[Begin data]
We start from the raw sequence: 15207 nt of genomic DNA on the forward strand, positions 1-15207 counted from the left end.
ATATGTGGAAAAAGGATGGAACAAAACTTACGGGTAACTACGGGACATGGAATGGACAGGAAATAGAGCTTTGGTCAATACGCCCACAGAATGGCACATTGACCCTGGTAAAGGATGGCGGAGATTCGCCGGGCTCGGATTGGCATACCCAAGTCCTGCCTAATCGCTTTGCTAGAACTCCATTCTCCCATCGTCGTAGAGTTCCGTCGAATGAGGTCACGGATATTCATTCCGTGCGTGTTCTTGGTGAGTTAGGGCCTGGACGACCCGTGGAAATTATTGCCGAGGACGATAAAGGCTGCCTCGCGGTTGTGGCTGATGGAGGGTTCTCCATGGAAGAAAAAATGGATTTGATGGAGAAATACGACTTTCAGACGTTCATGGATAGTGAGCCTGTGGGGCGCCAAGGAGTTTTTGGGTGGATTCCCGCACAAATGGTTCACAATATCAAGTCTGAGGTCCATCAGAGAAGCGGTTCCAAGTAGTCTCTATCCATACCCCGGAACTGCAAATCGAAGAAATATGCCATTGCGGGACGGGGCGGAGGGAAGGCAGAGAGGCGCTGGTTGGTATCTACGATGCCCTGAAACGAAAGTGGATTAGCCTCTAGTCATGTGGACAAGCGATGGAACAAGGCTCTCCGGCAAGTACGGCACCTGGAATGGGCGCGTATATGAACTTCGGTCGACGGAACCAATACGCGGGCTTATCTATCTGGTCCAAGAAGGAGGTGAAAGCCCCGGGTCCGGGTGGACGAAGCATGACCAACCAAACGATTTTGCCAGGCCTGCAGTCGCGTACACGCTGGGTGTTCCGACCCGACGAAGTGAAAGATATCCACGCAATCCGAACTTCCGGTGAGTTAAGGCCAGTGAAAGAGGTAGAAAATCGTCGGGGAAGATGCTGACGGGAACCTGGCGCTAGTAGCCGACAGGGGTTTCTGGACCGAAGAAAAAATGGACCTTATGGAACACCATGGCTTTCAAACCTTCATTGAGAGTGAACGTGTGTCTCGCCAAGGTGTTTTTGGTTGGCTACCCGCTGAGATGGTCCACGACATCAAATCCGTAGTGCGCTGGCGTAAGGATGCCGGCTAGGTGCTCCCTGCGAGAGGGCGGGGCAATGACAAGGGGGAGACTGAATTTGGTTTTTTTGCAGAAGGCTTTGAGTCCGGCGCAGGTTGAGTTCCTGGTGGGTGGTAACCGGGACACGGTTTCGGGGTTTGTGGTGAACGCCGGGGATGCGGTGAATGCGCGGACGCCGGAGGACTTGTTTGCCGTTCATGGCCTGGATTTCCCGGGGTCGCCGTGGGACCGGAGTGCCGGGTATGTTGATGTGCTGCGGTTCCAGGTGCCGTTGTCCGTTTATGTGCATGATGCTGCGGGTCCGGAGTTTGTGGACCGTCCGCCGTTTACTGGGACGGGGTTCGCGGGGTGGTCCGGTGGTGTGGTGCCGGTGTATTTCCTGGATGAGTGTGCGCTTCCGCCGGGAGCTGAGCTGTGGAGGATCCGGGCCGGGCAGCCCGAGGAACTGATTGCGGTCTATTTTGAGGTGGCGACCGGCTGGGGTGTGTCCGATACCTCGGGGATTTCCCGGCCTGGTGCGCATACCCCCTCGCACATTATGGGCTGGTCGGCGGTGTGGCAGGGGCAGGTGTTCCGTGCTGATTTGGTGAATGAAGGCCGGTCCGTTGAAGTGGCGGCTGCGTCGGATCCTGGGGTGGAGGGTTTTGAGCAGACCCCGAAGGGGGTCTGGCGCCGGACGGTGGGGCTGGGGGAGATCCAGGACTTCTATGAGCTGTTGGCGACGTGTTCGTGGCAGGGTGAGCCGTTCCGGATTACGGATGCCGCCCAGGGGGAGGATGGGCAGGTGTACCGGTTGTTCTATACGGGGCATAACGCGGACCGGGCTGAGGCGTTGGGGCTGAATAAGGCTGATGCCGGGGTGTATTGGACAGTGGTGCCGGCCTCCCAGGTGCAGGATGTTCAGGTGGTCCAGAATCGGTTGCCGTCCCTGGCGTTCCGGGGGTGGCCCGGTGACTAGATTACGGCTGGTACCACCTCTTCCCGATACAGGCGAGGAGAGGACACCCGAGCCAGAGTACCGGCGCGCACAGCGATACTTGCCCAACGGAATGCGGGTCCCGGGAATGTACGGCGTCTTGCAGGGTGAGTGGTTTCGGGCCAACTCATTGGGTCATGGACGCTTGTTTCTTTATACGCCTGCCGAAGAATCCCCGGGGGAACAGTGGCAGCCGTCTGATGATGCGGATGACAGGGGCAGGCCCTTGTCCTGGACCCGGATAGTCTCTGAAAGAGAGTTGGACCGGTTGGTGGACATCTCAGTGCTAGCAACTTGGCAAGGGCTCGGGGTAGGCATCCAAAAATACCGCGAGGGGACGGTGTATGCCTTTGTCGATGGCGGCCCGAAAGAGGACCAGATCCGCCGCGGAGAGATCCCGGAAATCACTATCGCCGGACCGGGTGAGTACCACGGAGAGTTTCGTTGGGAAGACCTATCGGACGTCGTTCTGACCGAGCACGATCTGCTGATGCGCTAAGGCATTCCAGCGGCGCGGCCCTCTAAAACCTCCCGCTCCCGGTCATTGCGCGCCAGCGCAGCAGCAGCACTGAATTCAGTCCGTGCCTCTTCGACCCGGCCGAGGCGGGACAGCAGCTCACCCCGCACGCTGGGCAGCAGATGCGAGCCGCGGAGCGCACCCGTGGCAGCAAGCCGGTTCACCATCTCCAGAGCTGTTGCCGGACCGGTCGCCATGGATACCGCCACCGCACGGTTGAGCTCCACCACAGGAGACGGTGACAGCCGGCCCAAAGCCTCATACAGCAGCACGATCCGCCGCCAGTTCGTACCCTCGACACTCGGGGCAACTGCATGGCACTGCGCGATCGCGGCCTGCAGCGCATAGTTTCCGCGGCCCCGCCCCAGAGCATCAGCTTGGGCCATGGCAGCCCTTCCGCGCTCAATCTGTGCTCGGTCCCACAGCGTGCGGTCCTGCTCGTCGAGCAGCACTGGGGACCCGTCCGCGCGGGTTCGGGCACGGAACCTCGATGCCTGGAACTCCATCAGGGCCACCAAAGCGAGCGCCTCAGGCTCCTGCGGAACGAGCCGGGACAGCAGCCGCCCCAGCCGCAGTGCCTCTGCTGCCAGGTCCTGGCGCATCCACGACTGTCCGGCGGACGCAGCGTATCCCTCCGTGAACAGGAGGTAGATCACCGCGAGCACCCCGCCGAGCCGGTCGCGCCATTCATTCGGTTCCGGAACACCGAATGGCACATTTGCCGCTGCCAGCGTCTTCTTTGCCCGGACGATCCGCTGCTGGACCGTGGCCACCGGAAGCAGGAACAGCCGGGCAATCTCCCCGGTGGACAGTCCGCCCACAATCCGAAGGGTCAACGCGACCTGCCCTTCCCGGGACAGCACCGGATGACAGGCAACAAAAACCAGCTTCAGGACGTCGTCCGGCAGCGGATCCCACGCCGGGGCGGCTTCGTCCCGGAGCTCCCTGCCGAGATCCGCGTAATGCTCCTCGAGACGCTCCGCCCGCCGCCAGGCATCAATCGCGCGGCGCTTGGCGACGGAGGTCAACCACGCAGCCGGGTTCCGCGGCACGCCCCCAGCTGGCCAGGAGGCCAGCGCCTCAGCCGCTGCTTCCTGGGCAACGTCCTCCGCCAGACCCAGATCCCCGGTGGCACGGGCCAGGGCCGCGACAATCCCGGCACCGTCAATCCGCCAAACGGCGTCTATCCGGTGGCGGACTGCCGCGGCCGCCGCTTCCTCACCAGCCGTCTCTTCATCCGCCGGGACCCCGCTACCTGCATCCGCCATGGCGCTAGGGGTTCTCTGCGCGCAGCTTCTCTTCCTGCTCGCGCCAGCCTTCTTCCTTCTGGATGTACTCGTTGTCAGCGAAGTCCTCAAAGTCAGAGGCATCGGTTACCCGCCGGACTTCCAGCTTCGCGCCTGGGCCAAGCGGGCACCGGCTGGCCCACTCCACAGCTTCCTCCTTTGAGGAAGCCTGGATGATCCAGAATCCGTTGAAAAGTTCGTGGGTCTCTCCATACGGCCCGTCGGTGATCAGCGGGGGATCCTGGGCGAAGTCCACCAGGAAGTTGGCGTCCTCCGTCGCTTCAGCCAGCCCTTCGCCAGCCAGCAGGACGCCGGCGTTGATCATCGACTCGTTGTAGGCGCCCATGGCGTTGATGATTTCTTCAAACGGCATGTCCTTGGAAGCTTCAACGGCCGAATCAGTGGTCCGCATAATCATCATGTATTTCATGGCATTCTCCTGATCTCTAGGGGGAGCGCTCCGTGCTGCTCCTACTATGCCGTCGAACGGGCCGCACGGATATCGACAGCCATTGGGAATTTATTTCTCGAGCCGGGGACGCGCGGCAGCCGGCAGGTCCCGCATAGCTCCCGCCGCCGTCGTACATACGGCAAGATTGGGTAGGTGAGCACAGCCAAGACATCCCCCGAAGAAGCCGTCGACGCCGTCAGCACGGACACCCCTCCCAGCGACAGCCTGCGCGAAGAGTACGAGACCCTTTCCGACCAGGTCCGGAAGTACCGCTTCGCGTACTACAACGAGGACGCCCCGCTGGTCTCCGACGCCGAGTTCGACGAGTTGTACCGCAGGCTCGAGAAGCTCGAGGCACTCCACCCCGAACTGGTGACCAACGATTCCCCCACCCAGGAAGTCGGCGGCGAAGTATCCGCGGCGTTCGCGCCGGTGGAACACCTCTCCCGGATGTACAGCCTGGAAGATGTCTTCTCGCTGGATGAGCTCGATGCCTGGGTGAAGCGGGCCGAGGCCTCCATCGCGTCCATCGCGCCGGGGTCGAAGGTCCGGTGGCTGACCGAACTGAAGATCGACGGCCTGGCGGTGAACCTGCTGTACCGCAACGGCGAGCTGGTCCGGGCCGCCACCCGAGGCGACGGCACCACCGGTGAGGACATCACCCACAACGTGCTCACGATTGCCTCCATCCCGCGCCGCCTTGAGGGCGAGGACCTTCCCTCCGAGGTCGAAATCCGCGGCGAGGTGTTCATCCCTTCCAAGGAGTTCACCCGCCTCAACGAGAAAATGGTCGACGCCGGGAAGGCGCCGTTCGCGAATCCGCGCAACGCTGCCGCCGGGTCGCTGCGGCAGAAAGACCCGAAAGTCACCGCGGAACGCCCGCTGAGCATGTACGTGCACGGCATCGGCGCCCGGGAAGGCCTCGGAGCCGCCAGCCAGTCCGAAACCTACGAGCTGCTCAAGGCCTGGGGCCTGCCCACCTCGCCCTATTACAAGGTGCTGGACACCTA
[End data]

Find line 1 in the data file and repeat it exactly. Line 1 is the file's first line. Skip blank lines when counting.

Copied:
We start from the raw sequence: 15207 nt of genomic DNA on the forward strand, positions 1-15207 counted from the left end.